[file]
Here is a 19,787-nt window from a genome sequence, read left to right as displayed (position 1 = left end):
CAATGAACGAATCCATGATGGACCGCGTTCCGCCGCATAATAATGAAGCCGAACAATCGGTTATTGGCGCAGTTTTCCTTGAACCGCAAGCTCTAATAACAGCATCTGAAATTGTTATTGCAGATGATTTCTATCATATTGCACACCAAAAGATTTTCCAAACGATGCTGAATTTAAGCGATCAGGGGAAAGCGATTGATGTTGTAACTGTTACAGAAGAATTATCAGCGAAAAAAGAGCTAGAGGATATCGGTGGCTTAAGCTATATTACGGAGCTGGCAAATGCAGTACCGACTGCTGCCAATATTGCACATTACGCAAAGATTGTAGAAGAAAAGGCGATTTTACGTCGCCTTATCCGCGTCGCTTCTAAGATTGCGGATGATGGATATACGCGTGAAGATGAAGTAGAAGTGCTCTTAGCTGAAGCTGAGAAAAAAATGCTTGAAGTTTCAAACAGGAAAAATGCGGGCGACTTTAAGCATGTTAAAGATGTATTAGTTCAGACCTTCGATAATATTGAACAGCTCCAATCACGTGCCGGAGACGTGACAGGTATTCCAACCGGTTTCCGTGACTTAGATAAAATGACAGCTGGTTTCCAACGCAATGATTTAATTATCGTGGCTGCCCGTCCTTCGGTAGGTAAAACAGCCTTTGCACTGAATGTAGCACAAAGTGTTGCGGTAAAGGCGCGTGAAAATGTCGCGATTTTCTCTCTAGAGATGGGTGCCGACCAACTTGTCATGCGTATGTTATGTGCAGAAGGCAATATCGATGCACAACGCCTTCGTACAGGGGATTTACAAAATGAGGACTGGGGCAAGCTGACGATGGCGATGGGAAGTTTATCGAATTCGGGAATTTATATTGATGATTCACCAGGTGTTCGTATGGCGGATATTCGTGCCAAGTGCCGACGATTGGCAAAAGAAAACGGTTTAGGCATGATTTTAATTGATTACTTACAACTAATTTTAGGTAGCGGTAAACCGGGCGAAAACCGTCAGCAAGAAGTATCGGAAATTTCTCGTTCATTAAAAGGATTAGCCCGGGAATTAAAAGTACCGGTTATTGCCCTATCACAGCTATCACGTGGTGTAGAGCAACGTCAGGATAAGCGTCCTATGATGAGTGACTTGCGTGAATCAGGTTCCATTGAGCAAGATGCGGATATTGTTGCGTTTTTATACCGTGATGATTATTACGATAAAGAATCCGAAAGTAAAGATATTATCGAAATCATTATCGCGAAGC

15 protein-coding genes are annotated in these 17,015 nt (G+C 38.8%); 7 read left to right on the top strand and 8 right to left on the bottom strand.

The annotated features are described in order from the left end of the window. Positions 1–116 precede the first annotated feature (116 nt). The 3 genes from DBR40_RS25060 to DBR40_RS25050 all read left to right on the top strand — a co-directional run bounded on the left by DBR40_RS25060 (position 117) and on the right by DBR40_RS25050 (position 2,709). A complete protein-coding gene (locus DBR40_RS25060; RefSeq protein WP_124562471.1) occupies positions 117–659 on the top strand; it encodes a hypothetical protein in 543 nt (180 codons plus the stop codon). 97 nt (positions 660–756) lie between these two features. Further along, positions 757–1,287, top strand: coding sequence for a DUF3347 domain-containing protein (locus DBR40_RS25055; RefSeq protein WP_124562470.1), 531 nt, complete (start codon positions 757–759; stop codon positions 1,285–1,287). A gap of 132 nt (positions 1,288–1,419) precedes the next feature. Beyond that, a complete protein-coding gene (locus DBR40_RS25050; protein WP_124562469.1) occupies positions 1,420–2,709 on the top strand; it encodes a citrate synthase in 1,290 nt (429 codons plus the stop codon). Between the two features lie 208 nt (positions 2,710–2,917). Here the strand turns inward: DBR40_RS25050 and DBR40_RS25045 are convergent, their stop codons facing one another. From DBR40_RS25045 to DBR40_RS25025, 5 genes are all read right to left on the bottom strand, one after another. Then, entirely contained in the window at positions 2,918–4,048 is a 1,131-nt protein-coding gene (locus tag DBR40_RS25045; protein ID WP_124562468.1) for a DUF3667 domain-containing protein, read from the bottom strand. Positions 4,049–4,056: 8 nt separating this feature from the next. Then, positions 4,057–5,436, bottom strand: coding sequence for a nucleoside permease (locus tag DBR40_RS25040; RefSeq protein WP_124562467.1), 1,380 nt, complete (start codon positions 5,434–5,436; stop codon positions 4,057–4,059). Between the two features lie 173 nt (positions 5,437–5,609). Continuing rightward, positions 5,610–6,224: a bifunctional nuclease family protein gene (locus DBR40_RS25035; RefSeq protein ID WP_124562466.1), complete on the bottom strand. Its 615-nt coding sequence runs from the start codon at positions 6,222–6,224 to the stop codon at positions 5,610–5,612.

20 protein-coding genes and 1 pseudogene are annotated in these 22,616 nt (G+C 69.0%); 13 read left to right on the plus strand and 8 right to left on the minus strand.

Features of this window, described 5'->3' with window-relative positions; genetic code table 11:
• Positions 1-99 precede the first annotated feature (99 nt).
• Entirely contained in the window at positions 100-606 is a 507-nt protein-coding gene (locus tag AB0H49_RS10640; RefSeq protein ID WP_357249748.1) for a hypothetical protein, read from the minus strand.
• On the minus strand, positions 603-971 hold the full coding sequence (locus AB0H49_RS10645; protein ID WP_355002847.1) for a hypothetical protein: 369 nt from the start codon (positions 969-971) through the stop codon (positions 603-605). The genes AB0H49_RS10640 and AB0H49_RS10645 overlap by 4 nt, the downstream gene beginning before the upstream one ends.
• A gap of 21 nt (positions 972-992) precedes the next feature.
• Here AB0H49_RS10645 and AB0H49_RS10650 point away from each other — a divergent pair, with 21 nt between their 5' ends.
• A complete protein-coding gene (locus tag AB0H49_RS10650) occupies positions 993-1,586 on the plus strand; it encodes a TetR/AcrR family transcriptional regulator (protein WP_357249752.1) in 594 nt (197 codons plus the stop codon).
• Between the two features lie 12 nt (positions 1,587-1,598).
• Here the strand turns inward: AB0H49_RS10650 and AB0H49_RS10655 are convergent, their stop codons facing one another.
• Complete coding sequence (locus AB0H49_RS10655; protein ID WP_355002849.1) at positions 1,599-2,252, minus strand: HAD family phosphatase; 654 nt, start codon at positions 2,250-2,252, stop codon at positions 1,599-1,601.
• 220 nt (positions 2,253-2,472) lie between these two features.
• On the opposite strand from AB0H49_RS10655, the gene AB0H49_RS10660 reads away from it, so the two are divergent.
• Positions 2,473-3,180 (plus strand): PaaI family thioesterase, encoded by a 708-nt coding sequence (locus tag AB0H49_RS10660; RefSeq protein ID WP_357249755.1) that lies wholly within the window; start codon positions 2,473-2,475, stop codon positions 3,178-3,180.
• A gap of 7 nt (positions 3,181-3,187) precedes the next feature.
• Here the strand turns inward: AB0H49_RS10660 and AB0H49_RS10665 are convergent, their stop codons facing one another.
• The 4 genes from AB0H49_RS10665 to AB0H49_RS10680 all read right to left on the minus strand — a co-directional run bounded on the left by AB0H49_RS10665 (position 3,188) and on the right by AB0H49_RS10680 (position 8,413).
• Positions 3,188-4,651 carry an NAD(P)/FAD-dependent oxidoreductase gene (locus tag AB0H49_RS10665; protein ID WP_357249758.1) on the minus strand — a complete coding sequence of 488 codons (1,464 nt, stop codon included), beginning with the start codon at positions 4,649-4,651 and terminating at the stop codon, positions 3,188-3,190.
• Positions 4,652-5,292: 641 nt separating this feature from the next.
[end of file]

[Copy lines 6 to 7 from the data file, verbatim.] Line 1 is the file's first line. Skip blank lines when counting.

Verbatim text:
Features of this window, described 5'->3' with window-relative positions; genetic code table 11:
• Positions 1-99 precede the first annotated feature (99 nt).